A highly contested proposal for a student high-rise on University Avenue got approval from a city commission Monday night, after nearly two hours of public forum from two rivaling campus ministry communities.
In a 4-3 vote, the Madison Plan Commission approved a plan for an eight-story high-rise as part of the redevelopment for the St. Francis Episcopal Student Center.
The proposal will go in front of City Council tonight for final approval.
The meeting ran late into the night when approximately 30 people from the St. Francis community and the Luther Memorial community – which has a ministry building near the proposed high-rise – signed up to speak at the public forum.
Randy Bruce, architect for the St. Francis project, said the 80-unit high-rise would have height consistent with the buildings in the area and would include a courtyard and space for bicycle parking.
The original plans for the St. Francis high-rise called for 12 stories, but after talks between Luther Memorial and St. Francis, as well as the Plan Commission’s rejection of the plan earlier this year, St. Francis presented the eight story plan as a compromise, Ald. Scott Resnick, District 8, said.
While St. Francis would be building the high-rise, the building would not function for a religious purpose, he said. It would be partially owned by the Episcopalian Church, and partially owned by the developer, LZ Ventures.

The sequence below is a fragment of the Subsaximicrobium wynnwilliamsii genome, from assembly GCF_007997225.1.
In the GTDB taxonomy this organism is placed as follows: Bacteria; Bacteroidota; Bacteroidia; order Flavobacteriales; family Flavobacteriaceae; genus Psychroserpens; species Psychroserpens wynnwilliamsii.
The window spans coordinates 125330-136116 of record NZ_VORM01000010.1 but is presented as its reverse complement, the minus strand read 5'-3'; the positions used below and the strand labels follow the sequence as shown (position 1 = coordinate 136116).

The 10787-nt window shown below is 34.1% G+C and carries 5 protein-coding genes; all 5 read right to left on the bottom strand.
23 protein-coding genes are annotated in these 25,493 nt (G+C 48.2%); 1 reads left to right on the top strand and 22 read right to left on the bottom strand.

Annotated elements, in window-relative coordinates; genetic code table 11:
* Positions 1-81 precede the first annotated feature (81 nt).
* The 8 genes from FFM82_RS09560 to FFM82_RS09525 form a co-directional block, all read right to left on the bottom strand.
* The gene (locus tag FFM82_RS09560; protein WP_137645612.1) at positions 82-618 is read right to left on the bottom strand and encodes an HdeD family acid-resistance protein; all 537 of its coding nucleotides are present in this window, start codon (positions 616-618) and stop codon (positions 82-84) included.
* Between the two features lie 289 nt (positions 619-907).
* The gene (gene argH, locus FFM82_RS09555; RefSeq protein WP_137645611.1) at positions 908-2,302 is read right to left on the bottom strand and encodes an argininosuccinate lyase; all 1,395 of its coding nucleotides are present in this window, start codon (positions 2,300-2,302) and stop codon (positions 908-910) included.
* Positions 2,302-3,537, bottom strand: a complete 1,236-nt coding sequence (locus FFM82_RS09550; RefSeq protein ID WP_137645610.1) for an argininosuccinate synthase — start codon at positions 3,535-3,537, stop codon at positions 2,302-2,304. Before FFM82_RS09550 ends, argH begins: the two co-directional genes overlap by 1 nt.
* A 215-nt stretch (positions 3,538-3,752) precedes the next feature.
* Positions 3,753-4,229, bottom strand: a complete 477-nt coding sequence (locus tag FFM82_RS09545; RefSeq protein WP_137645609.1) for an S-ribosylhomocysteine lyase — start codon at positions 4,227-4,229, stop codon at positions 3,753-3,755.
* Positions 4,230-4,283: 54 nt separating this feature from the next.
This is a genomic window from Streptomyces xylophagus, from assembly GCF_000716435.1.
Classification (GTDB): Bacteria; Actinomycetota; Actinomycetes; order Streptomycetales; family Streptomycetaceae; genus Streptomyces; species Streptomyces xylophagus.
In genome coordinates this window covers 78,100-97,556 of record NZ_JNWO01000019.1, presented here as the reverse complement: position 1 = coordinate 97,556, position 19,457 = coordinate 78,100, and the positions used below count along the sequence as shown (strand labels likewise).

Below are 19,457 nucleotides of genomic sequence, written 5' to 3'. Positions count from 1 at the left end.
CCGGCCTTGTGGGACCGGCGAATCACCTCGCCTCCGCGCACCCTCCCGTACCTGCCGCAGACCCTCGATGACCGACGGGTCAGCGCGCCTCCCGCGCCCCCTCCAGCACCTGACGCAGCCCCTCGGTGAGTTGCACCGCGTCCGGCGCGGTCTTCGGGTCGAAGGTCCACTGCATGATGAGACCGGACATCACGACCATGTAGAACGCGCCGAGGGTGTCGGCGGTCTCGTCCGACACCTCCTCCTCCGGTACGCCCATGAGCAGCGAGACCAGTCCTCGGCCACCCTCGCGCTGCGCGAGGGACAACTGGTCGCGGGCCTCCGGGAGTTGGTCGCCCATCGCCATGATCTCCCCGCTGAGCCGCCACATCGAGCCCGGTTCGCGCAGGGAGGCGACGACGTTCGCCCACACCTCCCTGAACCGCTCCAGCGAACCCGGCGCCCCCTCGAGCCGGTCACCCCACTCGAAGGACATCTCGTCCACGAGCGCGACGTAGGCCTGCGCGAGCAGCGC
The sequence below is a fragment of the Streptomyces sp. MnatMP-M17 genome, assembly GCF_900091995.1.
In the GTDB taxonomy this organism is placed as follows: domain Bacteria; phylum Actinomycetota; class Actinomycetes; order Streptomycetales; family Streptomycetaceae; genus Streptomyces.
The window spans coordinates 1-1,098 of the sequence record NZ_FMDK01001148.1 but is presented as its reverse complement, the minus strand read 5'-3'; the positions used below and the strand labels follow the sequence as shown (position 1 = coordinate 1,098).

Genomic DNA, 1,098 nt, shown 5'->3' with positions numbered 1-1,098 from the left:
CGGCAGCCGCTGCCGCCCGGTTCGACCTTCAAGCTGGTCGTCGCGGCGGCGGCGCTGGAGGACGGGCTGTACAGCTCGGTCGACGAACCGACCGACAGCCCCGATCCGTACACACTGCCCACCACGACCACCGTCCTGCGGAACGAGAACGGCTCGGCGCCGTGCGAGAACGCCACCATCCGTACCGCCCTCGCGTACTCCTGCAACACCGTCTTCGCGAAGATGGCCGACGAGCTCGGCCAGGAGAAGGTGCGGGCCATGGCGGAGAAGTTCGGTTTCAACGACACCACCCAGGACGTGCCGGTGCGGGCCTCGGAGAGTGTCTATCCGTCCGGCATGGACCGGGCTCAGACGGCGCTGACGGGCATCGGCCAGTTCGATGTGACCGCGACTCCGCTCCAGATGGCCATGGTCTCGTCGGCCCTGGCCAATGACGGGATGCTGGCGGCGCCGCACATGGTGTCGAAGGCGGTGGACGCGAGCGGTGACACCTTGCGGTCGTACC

But members of the Luther Memorial community disagreed on the nature of the “compromise” in public forum.
Franklin Wilson, a member of Luther Memorial, argued St. Francis’s new proposal was essentially the same and it reminded him of an incident playing ball as a child.
When his brother was winning at baseball, Wilson said, he took a swing at him with a baseball bat. He said his mother told him he should not hit people with baseball bats.
“So I picked up a croquet mallet and took a cut at him,” Wilson said.
Part of Luther Memorial’s vested interest in the St. Francis high-rise stems from how the proposed high-rise would affect the internal and external atmosphere of their own sanctuary.
Laura Rose, who attends Luther Memorial on University Avenue, said during public forum she feared the colorful patterns of light through the stained-glass windows would be affected, and she was not the only one who voiced those concerns.
Council President for Luther Memorial, Al Larson, said the high-rise could be an eyesore for the University Avenue corridor in 40 years and urged the commission to think for the long term.
But not everyone felt new student housing would be detrimental to the area’s overall atmosphere.
University of Wisconsin law student Bryce Cummings said living in Grand Central this year has showed him how convenient and safe the area is for UW students and the high-rise would give more students the opportunity to live in that area.
Members of Luther Memorial are going to City Council to try to convince members to ultimately deny the proposal, said Douglas Swiggum, chair of the Luther Memorial Facilities Committee.
“We’re not picking a side. We’re not picking a religion,” Resnick said. “Hopefully afterwards, both parties can sit down and find solutions for their neighborhood.”
The original article referred to the Lutheran community’s ministry as “Lutheran Memorial”, when it should have read “Luther Memorial.” The article reflects those changes. We regret the error.
St. Francis Housing Proposal on Dipity.